This method relies on one of the common machine learning assumptions: that the distribution of training data and the data with which the model will be used in practice are the same. In other words, the system producing the data didn't change. However, in real-world scenarios, the system always changes. If we predict markets, the markets change; and if you predict customers and their behaviours, those change as well. So, it's easy to confuse model quality with systematic changes in the observed system. This is often solved in data preprocessing and normalization to make the data as stationary as possible. Common preprocessing can involve, for example, removing long-term trends or seasonality, which are then handled outside the model. As we usually work with time series data in Quantlane, we can also use time-series-specific overfitting measures. For example, if the model performance is stable for a long time, the performance will most likely remain similar in near-term 'out-of-sample' data. Plotting performance in time is also very useful to examine changes in the observed system behavior. In the case of trading strategies, they often 'deteriorate' and eventually stop working as more market participants discover the strategies and by trading them they eliminate the market inefficiencies that are causing the strategies to work in the first place.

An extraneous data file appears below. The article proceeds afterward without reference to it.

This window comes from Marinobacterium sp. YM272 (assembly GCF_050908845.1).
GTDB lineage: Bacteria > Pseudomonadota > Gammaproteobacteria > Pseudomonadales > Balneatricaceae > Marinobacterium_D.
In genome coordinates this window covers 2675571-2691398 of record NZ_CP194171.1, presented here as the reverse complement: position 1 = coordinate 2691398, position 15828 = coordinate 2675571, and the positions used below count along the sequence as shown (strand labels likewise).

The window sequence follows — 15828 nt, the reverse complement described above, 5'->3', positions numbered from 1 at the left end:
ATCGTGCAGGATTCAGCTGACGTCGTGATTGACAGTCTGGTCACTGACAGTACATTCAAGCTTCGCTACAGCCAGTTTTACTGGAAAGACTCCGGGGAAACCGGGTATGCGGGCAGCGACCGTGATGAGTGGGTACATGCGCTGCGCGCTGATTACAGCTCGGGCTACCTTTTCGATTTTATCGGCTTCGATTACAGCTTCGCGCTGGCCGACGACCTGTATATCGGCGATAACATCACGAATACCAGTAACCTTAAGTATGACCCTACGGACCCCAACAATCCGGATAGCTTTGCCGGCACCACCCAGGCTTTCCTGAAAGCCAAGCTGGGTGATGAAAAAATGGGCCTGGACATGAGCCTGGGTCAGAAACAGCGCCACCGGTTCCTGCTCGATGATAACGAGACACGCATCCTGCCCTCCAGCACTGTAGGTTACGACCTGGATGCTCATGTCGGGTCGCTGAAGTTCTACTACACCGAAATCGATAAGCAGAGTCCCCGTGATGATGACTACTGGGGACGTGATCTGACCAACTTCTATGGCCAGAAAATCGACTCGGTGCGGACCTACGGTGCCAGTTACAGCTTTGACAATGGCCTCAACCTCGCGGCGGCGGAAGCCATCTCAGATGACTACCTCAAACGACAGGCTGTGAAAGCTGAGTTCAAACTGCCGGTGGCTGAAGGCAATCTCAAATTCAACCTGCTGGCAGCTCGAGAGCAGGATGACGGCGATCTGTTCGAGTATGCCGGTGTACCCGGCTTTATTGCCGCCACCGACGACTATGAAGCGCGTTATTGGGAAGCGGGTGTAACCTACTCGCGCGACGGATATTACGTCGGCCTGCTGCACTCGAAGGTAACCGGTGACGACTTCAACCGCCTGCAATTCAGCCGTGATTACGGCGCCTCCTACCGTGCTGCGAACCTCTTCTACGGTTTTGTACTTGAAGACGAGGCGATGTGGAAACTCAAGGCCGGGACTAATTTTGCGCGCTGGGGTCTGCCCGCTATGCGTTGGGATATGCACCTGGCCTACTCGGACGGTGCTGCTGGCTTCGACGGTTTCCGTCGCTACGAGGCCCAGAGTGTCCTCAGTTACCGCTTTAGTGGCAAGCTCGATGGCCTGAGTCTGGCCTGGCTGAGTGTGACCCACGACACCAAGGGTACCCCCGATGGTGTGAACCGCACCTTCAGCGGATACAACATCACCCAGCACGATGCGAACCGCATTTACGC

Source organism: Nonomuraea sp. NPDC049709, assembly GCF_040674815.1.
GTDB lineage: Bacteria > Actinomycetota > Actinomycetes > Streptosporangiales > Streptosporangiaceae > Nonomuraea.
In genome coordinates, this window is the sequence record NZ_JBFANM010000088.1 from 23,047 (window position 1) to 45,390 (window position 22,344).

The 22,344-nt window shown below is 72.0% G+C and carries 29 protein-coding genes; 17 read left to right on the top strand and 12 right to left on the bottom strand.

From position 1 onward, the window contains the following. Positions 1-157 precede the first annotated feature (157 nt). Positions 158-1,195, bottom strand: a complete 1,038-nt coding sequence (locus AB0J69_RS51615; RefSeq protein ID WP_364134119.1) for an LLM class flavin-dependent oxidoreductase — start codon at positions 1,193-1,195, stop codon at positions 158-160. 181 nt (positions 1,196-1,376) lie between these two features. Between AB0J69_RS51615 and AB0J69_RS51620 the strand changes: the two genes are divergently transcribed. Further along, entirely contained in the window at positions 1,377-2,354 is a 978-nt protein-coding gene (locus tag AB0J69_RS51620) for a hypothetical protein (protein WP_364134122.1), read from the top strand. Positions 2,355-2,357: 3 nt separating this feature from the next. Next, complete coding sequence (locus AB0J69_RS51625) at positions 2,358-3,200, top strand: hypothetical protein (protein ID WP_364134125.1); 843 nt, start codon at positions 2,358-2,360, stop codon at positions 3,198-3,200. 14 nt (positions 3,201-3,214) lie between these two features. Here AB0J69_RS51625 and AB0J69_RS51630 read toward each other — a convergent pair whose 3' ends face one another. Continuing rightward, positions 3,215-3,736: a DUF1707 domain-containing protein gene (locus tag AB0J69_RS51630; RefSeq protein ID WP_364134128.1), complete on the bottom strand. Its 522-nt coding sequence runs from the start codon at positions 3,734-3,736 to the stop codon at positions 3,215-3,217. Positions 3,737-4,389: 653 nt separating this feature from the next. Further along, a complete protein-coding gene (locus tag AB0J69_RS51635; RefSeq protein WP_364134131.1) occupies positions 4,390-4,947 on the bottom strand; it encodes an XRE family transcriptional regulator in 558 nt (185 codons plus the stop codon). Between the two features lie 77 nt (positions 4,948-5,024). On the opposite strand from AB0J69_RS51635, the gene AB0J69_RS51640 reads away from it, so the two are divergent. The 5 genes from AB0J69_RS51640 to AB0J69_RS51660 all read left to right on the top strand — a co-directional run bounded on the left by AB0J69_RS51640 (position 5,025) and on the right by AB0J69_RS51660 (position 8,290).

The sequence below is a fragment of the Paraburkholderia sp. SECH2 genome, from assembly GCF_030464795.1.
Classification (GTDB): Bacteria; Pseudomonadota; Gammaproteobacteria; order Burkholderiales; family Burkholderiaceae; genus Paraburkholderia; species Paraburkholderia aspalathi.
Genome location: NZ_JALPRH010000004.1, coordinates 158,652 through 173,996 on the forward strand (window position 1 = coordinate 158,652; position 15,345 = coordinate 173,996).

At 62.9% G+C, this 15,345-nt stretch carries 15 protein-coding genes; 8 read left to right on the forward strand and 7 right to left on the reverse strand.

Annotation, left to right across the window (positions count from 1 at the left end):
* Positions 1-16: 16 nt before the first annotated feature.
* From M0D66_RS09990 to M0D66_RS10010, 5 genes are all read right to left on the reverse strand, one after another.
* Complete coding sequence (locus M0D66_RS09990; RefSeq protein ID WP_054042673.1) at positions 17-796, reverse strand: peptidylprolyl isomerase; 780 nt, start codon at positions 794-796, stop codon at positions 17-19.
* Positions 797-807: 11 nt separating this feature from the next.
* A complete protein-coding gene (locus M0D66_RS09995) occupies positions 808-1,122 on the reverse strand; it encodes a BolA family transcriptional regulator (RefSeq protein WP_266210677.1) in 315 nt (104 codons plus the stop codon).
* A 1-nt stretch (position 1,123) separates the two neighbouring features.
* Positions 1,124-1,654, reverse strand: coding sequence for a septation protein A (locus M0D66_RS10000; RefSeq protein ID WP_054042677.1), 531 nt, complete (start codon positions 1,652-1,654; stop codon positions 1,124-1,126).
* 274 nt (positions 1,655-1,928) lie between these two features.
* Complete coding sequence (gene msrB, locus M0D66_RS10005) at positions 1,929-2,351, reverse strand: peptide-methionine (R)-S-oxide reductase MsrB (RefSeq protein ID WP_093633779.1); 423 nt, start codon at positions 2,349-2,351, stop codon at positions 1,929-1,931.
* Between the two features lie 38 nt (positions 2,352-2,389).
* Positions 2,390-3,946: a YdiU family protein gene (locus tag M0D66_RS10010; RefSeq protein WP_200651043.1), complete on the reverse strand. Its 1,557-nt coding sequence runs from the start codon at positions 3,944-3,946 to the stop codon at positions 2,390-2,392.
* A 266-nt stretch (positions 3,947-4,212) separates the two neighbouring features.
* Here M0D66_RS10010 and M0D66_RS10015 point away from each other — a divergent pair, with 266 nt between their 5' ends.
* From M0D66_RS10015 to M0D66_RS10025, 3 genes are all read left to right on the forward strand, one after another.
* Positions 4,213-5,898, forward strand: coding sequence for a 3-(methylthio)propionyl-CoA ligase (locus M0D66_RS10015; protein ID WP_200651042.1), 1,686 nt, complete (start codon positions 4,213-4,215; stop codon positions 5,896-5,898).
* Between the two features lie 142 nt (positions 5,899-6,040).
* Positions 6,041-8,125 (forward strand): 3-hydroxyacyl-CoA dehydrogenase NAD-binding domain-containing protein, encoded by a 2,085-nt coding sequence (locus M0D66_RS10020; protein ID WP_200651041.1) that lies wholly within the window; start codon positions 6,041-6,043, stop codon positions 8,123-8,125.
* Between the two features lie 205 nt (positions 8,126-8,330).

Out-of-sample testing caveats
The concept of out-of-sample testing is pretty hard to follow correctly. Strictly speaking, data stops being out-of-sample at the time when you alter the model parameters or training parameters based on the out-of-sample evaluation results, even if you do so manually! Because by doing so, you can overfit the model on the out-of-sample data, which defeats their purpose for evaluation. So, in an ideal world, we would want to use new (and long enough) out-of-sample data for each serious evaluation round, which is usually impossible. Also, just running the training and evaluation several times can result in the last run having a significantly improved performance compared to an average run just by luck.
So far we have discussed how to detect overfitting so we can avoid it. But are overfit models always wrong? In practice, we are mostly interested in out-of-sample performance regardless of if the model is slightly better on in-sample data—or completely flawless, and totally overfit by definition. That means we should aim to maximize out-of-sample performance and not minimize a metric similar to the overfitting ratio we introduced earlier. For example, in time series prediction, an overfit model might include rules that worked in January, didn't work in February, and might work again in March.
In the end, evaluating models precisely is a fairly complex task that requires adequate understanding of the model, optimization, data, and the modelled system. In practice, we often have to get by with an imprecise evaluation done on a limited amount of data. That is usually a sufficient method for assessing a model, but less reliable when comparing different versions of a model with similar performance. For more precise evaluation, we must employ advanced techniques such as k-fold cross-validation and also use more out-of-sample data.
Continue reading part two on Reducing overfitting and optimal model complexity choice.